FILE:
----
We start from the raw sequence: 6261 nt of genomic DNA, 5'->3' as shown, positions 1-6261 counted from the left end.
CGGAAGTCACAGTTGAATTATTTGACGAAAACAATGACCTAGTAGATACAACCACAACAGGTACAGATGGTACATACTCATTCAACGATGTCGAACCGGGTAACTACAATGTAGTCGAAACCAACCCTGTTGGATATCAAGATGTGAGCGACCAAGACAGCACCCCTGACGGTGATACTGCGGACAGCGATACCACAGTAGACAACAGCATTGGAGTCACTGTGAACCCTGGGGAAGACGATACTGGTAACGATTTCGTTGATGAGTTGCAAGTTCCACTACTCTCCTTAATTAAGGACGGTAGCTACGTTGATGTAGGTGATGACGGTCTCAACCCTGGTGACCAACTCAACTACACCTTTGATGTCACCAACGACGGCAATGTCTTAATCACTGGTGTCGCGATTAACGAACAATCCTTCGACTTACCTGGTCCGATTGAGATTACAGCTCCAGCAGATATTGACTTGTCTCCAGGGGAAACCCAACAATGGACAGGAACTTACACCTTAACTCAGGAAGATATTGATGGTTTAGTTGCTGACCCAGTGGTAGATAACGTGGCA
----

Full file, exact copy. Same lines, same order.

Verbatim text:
We start from the raw sequence: 6261 nt of genomic DNA, 5'->3' as shown, positions 1-6261 counted from the left end.
CGGAAGTCACAGTTGAATTATTTGACGAAAACAATGACCTAGTAGATACAACCACAACAGGTACAGATGGTACATACTCATTCAACGATGTCGAACCGGGTAACTACAATGTAGTCGAAACCAACCCTGTTGGATATCAAGATGTGAGCGACCAAGACAGCACCCCTGACGGTGATACTGCGGACAGCGATACCACAGTAGACAACAGCATTGGAGTCACTGTGAACCCTGGGGAAGACGATACTGGTAACGATTTCGTTGATGAGTTGCAAGTTCCACTACTCTCCTTAATTAAGGACGGTAGCTACGTTGATGTAGGTGATGACGGTCTCAACCCTGGTGACCAACTCAACTACACCTTTGATGTCACCAACGACGGCAATGTCTTAATCACTGGTGTCGCGATTAACGAACAATCCTTCGACTTACCTGGTCCGATTGAGATTACAGCTCCAGCAGATATTGACTTGTCTCCAGGGGAAACCCAACAATGGACAGGAACTTACACCTTAACTCAGGAAGATATTGATGGTTTAGTTGCTGACCCAGTGGTAGATAACGTGGCA